Tuesday, April 29, 2008

The Bronze Bow

Tomes for Tots

Historical fiction with Christianity as its theme, The Bronze Bow, by Elizabeth George Speare is a gem of a book. The 1962 Newberry Award winner deals with conflicting loyalties, making sacrifices, overcoming prejudices and anger, and finally submitting those feelings to Christ.

Daniel is a young Jewish boy whose parents have been killed by the Roman oppressors. Fleeing an abusive situation as the apprentice of a cruel blacksmith, he is taken into the band of Rosh, a zealot and an outlaw who says that he is taking from the rich in order to build up an army to fight the Romans. This aim appeals to Daniel and his consuming revenge for his parents' deaths.

Daniel has left in his village his elderly grandmother and his sister Leah, who was traumatized by her parents' deaths and never leaves the house. When their grandmother dies, Daniel must make a tough decision of whether to abandon his rebel life or to abandon his helpless sister.

Adding to the intrigue of this book is Daniel's unlikely relationship with Joel and his sister Malthace. Joel, expected to become a famous scribe or rabbi, is also taken in by the romantic notion of Rosh and his vengeance on their oppressors. The three of them form a band whose symbol is the bronze bow, taken from Psalm 18:34: He trains my hands for battle; my arms can bend a bow of bronze. More people are added to the band as the action intensifies throughout the book.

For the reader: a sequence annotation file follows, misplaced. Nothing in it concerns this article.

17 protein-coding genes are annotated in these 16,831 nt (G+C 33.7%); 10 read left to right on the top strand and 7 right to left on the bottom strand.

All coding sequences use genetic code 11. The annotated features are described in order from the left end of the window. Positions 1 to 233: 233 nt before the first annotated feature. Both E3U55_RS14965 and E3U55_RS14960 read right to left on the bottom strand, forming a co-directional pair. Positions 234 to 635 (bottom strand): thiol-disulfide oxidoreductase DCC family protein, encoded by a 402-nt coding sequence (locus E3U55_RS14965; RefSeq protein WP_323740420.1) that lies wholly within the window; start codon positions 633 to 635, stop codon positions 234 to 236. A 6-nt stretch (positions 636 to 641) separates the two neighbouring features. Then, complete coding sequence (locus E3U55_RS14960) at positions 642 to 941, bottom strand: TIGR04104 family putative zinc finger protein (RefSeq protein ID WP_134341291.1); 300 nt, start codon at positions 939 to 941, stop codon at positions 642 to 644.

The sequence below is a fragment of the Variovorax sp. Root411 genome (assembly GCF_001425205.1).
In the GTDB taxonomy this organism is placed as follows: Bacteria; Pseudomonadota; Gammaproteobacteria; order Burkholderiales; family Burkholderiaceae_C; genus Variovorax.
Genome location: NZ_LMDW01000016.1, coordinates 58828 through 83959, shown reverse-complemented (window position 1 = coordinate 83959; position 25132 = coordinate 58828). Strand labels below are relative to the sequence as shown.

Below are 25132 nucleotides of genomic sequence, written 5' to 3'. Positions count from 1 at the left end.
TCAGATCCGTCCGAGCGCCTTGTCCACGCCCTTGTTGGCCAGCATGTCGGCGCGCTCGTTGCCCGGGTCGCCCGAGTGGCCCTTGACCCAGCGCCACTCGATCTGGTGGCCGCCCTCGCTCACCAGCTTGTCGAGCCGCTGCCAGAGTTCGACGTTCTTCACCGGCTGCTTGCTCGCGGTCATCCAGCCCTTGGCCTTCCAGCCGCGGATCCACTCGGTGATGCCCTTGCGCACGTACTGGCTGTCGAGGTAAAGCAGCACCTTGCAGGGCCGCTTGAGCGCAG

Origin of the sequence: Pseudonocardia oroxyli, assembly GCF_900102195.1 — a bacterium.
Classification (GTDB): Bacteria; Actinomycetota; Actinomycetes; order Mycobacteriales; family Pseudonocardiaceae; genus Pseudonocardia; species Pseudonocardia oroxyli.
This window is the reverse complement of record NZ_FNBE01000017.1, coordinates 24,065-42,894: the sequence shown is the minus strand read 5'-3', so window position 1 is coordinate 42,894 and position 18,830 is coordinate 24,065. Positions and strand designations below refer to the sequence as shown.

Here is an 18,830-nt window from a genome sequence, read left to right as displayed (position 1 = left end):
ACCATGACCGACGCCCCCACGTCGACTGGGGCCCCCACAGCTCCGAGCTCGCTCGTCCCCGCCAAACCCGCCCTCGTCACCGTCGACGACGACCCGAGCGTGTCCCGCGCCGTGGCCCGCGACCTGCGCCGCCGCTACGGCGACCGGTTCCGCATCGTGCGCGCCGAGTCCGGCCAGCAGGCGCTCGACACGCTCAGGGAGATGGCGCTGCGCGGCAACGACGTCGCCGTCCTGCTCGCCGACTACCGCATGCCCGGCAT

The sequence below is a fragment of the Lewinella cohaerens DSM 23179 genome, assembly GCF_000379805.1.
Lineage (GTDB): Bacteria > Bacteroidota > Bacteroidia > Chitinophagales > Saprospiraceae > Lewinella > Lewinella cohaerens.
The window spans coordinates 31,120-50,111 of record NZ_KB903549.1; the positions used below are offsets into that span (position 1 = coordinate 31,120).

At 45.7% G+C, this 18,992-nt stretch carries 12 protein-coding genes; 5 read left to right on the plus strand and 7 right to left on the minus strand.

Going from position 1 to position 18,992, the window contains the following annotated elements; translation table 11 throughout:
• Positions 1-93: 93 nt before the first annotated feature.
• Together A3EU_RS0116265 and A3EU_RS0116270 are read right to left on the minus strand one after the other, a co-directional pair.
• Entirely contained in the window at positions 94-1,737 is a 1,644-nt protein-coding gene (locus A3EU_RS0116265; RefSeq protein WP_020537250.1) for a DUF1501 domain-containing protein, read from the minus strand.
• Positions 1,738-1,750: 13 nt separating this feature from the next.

Interwoven throughout the incidents in Daniel's life are his encounters with Jesus, some taken from scripture and some fictionalized. This book does an excellent job of allowing one to see and feel what Galilee must have been like when Jesus walked there, and also shows how his teachings were revolutionary in a way different from what most Jews would have anticipated.

I would recommend this book for tweens or teenagers (there is violence); I myself enjoyed it and never found myself thinking that I was reading a book written for children. The Bronze Bow would make an excellent read-aloud and should spark some great discussion on what Jesus means to us.

Happy Reading!

1 comment:

Joni said...

I was just passing by and was thrilled to see you've read The Bronze Bow. I've read everything Elizabeth Speare has written and The Bronze Bow was the best! Up until then I had thought The Witch at Blackbird Pond was the best!